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OtherFromAnotherMother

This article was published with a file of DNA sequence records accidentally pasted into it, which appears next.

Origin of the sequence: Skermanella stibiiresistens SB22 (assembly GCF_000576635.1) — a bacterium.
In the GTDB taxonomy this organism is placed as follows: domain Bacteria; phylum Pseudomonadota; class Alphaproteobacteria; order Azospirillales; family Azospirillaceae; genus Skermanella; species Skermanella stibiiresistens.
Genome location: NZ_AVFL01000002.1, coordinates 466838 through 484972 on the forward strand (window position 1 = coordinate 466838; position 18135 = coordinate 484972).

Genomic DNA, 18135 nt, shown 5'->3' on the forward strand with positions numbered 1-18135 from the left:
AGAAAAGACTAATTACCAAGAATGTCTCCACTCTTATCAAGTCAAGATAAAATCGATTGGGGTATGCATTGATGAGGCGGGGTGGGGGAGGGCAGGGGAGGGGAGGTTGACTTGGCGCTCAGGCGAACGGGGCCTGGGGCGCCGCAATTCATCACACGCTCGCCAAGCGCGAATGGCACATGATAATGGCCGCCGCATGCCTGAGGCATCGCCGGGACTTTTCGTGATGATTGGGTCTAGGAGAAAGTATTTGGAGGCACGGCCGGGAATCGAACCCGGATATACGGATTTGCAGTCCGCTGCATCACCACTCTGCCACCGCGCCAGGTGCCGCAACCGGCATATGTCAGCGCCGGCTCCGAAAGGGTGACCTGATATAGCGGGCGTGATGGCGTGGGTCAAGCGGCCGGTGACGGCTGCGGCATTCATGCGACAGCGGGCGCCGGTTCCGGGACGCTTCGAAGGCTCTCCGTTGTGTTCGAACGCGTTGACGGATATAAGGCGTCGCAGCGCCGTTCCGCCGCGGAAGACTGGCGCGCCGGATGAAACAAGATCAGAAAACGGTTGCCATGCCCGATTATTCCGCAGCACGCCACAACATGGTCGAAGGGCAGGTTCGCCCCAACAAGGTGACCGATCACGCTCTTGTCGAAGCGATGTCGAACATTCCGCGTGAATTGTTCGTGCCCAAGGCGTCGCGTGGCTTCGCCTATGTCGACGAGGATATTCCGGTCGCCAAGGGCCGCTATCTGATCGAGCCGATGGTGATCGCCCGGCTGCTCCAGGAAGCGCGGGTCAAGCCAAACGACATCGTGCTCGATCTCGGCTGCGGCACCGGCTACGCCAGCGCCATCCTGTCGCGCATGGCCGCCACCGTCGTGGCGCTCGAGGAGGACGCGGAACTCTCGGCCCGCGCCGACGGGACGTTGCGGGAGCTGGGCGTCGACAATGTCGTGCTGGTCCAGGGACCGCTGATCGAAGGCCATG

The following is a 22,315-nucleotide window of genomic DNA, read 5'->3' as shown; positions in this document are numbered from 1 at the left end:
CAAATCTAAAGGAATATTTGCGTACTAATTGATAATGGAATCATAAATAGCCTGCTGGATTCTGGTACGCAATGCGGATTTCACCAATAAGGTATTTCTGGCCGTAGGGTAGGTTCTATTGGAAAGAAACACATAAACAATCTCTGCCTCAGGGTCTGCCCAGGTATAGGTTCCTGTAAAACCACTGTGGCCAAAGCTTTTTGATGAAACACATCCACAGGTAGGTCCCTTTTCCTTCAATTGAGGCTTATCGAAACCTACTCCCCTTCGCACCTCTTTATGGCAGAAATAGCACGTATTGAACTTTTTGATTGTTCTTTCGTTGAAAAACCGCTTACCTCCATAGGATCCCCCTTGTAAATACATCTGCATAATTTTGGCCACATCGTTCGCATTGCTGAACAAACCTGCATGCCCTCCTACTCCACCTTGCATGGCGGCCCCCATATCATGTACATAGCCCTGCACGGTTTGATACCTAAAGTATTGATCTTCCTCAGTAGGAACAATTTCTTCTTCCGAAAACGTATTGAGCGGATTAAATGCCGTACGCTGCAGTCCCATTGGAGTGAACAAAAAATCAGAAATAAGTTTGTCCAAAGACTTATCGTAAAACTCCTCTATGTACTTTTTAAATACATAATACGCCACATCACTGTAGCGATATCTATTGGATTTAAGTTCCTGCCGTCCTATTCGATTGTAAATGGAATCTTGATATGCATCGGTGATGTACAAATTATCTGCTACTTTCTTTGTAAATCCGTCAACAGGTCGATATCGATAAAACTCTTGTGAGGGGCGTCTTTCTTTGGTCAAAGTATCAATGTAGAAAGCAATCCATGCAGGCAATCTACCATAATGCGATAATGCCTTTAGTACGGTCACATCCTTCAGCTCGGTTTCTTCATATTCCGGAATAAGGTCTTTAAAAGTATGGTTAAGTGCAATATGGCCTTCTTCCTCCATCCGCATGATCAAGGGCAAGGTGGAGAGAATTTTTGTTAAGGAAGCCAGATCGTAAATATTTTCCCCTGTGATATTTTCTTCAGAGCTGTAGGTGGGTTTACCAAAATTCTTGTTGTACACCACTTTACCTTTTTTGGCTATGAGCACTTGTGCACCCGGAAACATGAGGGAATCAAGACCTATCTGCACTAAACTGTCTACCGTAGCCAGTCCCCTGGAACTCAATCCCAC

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  1. I am glad you are able to accept that Tyrion was expected to die at this point. This would mean he would not be expected to be at Joff's wedding then, right? Yet we know that is the day the killing is going to happen. And you still cling to an idea that Tyrion was the target? This would mean that LF pulls an audible on this whole thing with zero textual evidence or clues. This would also mean that George set the reader up with worthless foreshadowing from the previous book. Would he do that? No. No. George is not saying anything definitely in your examples. They are cliffhangers. He is not blatantly lying to the reader. The closest one is Theon. But really, Theon does symbolically die in that chapter, so it works. Also, George uses ellipses there. Dontos' alcoholism has nothing to do with this. This is George talking to the reader. It is foreshadowing. I'm not going to reply anymore. I believe you discuss this topic disingenuously. It is not productive. I was curious what your response would be, and now I found out. That's enough for me.